Ahead of Sunday’s presidential and parliamentary elections in Turkey, our reporter went to meet members of the Turkish opposition, who have received little airtime in the state-controlled media. Since the 2016 failed coup against President Recep Tayyip Erdogan, thousands of opposition supporters have fled Turkey and found refuge in Europe. On the continent, they believed they would be safe and enjoy freedom of speech, but in reality they are forced to live in hiding and fear being arrested.
In the aftermath of the July 2016 failed coup against Turkish President Recep Tayyip Erdogan, mass arrests and purges prompted supporters of exiled cleric Fethullah Gulen, pro-Kurdish activists and some opposition journalists to seek refuge abroad. They mainly fled to Greece, the Balkans and Germany. In 2017, over 14,000 Turks applied for asylum in Europe, more than half of them in Germany. That’s 250% more than before the attempted coup.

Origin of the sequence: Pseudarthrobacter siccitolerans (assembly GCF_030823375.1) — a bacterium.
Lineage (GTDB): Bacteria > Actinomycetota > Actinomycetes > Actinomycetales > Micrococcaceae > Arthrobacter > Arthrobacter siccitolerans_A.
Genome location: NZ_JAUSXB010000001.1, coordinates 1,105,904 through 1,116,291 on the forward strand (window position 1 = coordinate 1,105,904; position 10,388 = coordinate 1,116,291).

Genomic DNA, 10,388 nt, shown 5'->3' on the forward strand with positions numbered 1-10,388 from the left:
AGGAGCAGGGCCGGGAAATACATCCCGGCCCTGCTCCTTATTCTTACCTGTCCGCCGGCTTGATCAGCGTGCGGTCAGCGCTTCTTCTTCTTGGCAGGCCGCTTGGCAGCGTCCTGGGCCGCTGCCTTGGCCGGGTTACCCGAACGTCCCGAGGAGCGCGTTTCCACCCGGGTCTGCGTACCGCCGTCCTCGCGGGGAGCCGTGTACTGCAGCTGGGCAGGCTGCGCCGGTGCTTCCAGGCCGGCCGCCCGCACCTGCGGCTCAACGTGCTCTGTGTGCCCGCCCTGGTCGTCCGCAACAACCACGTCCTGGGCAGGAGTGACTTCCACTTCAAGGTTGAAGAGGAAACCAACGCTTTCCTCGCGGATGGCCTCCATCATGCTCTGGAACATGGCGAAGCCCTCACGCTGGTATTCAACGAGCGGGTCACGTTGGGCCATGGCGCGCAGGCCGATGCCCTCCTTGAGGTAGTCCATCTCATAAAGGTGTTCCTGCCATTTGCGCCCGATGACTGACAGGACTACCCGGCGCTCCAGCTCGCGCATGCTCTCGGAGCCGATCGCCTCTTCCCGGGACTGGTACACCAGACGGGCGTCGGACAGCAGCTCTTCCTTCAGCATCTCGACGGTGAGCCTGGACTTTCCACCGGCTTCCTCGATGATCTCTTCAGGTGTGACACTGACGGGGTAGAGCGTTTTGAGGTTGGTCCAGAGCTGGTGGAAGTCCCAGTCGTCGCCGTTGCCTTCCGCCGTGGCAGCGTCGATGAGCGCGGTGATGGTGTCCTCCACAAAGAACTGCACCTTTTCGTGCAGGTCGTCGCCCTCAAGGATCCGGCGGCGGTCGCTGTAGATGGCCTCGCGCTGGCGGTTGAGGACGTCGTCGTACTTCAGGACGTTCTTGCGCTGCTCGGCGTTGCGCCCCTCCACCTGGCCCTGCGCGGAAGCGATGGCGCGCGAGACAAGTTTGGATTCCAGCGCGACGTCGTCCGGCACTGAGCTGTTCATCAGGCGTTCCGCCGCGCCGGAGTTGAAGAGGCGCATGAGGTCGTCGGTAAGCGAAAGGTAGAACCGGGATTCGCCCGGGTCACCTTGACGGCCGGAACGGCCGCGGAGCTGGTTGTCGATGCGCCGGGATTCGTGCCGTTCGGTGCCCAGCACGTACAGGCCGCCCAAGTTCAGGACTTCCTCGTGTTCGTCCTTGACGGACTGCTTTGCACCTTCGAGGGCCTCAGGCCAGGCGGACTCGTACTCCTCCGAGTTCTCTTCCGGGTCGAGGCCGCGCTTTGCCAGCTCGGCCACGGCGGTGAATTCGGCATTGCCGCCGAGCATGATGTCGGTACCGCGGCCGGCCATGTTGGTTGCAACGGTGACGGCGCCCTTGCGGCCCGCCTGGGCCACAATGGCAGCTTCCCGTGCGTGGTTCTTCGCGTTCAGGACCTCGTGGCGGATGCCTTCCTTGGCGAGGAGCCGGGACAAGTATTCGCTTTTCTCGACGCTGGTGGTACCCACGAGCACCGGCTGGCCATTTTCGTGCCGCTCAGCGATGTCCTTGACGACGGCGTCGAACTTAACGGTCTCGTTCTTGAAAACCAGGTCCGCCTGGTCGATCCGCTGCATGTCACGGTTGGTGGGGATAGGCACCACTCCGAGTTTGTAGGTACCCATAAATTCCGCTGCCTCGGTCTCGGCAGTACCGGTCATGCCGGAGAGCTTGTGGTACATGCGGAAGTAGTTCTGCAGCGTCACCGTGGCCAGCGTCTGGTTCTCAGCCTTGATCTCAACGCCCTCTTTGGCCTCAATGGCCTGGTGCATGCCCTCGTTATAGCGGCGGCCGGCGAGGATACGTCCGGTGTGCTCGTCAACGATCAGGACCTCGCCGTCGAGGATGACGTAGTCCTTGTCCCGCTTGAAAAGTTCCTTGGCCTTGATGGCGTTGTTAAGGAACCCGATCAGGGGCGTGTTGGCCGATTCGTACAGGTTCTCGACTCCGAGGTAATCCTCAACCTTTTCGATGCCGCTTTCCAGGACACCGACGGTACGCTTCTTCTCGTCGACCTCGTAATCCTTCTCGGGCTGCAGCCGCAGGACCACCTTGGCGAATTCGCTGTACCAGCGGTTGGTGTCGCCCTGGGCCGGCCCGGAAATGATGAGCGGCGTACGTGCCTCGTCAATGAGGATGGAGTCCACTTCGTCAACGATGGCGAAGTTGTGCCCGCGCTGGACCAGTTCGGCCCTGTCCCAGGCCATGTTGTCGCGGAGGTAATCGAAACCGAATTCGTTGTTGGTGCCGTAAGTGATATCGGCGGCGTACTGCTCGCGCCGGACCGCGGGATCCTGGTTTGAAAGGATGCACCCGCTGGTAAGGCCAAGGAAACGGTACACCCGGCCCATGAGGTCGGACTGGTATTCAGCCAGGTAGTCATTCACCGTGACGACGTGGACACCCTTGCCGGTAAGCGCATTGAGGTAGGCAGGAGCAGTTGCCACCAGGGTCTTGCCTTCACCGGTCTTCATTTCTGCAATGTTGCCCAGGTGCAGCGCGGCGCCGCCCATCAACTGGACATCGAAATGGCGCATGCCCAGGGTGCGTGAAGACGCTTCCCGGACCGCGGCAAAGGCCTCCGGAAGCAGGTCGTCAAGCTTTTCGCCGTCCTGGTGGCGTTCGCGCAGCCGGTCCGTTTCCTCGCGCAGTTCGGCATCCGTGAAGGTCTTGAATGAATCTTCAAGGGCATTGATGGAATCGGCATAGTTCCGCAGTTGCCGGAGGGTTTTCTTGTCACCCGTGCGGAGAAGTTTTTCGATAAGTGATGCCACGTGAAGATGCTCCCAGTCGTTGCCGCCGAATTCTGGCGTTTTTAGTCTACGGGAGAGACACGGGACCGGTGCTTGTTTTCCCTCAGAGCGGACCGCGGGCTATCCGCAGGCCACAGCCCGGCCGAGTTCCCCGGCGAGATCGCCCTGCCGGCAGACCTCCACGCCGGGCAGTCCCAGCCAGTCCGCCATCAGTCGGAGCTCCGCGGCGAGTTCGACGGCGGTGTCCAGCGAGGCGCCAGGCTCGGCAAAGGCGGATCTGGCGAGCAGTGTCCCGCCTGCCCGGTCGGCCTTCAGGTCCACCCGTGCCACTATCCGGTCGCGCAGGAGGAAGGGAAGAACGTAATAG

But even abroad, their respite turned out to be short-lived. That’s because the Turkish government is using every possible means to find them, put them on trial and have them convicted: intelligence services, Interpol red notices and even a network of pro-Erdogan activists.
Ahead of this weekend’s presidential and parliamentary elections in Turkey, our reporter Marine Pradel went to meet Turkish opposition members exiled in Germany, who live in fear. For security reasons, they refused to reveal their exact locations and some chose to remain anonymous.
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